Francoise De Bel-Air presented her research article that focuses on the structural factors in the GCC which are spurring policy changes for highly skilled migrants. De Bel-Air shared data on the characteristics and backgrounds of highly skilled migrants working in the GCC, using available demographic and labor force surveys available for various states. De Bel-Air also reviewed the policy framework adopted for highly skilled workers in the region, and particularly certain reforms that have been implemented since the late 2000s. De Bel-Air stressed that policies have developed and been influenced along three pillars of economization, securitization, and management of migration. Del Bel Air concluded by suggesting that there are structural explanations for the reforms of migration policies and the way they directly impact or do not impact highly skilled professionals in the region.

Binod Khadria’s article shifted the discussions to “Transition from Oil- to Knowledge-Economies and Indian Student Mobilities to the Gulf: Education Cities in Three GCC Counties.” In his paper, Khadria examines the transition of GCC countries from oil-economies to knowledge-economies. He analyzes this transition by tracing the development of four educational cities in four GCC cities: Doha in Qatar, Dubai and Abu Dhabi in UAE and Jeddah in Saudi Arabia. Khadria argues that the transition economies of the three countries are trying to tackle their worsening balance of trade arising from the decline in export of oil and natural gas in recent years. In doing so, he analyzes two trends: expansion in the number of Indian students in foreign universities in the GCC countries; and deepening of the foreign direct investment (FDI) in the education sector in the aforementioned cities.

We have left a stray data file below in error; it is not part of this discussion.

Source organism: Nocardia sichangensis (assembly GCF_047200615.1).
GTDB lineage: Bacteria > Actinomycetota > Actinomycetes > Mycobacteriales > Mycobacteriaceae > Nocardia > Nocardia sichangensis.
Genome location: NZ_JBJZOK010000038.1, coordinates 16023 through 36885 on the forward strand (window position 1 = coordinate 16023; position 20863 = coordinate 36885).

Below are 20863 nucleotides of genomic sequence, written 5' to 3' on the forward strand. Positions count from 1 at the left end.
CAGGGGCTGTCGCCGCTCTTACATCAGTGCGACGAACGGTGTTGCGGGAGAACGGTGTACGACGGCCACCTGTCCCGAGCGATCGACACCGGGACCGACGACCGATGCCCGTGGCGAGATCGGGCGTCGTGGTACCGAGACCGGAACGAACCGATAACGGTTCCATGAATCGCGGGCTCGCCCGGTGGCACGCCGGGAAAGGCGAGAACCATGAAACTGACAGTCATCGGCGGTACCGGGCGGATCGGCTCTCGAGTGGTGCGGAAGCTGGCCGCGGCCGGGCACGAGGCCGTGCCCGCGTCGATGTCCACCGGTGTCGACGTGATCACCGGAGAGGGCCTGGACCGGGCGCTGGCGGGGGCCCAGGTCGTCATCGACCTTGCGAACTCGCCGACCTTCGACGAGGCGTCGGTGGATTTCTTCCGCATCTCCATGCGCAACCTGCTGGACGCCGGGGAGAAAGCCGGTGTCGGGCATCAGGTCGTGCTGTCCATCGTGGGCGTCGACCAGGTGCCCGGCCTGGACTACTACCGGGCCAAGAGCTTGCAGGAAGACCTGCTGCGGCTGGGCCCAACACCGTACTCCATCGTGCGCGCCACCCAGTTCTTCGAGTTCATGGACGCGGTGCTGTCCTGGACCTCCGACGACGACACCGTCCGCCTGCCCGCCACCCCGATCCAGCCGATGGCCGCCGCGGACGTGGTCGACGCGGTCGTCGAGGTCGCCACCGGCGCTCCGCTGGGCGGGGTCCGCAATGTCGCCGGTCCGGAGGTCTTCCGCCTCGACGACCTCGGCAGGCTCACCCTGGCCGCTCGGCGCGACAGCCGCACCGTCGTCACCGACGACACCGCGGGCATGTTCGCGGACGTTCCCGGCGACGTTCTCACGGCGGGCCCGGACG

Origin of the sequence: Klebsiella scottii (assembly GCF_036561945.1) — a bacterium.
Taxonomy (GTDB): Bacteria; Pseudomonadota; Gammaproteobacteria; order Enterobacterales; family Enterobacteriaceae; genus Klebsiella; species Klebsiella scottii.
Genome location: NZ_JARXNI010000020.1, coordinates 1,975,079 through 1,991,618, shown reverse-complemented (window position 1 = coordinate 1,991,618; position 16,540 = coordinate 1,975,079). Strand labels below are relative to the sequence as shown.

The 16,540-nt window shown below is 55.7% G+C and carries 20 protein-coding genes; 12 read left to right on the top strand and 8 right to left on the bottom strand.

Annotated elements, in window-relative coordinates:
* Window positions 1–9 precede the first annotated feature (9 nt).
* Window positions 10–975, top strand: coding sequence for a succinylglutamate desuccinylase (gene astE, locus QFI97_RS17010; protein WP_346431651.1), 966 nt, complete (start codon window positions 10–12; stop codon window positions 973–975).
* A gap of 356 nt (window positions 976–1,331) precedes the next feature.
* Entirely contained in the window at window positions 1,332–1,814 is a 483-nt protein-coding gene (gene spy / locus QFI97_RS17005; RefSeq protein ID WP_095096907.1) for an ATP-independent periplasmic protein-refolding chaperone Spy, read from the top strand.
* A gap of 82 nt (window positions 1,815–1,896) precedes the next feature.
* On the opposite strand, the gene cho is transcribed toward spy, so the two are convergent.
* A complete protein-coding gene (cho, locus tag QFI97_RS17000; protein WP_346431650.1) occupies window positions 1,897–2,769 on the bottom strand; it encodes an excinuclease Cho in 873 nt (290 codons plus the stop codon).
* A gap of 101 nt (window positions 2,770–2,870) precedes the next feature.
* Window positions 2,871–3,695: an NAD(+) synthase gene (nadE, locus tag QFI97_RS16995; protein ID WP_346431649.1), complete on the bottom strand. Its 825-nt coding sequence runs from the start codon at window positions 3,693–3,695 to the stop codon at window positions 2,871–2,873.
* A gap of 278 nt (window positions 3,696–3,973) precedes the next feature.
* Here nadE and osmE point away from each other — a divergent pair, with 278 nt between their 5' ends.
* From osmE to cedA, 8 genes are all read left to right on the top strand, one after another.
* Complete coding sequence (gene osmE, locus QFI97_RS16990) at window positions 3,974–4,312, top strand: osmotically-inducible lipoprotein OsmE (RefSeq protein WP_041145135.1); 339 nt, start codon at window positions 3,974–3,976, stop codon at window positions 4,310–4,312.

Building up on Khadria’s article, Payal Banerjee led a discussion on “Skilled Migration: Categories, Visa Classes and Visa Programs.” Banerjee offered an introductory analysis of the different visa classes and typologies, the skilled/unskilled dyad in particular, to investigate how the reification and normalization of “skilled immigration,” as a category, result in very troubling outcomes. She argued that once a motif classification gets cemented on the basis of the absence or presence to skills/education, immigrants’ entitlements, legitimacy, and success and failure get calibrated on the basis of individual characteristics. This obfuscates the salience of racially coded structural inequality that is evidenced in a number of recent studies, which document skilled immigrants’ downward occupational mobility and various forms of marginalization, despite educational qualification and language skills. Furthermore, Banerjee claimed that the skilled/unskilled binary detracts from analyzing the role of immigration/visa policies in the production of tenuous legal status, which results in immigrants’ exploitation and vulnerability, in the low-wage as well as skilled, high-wage sectors.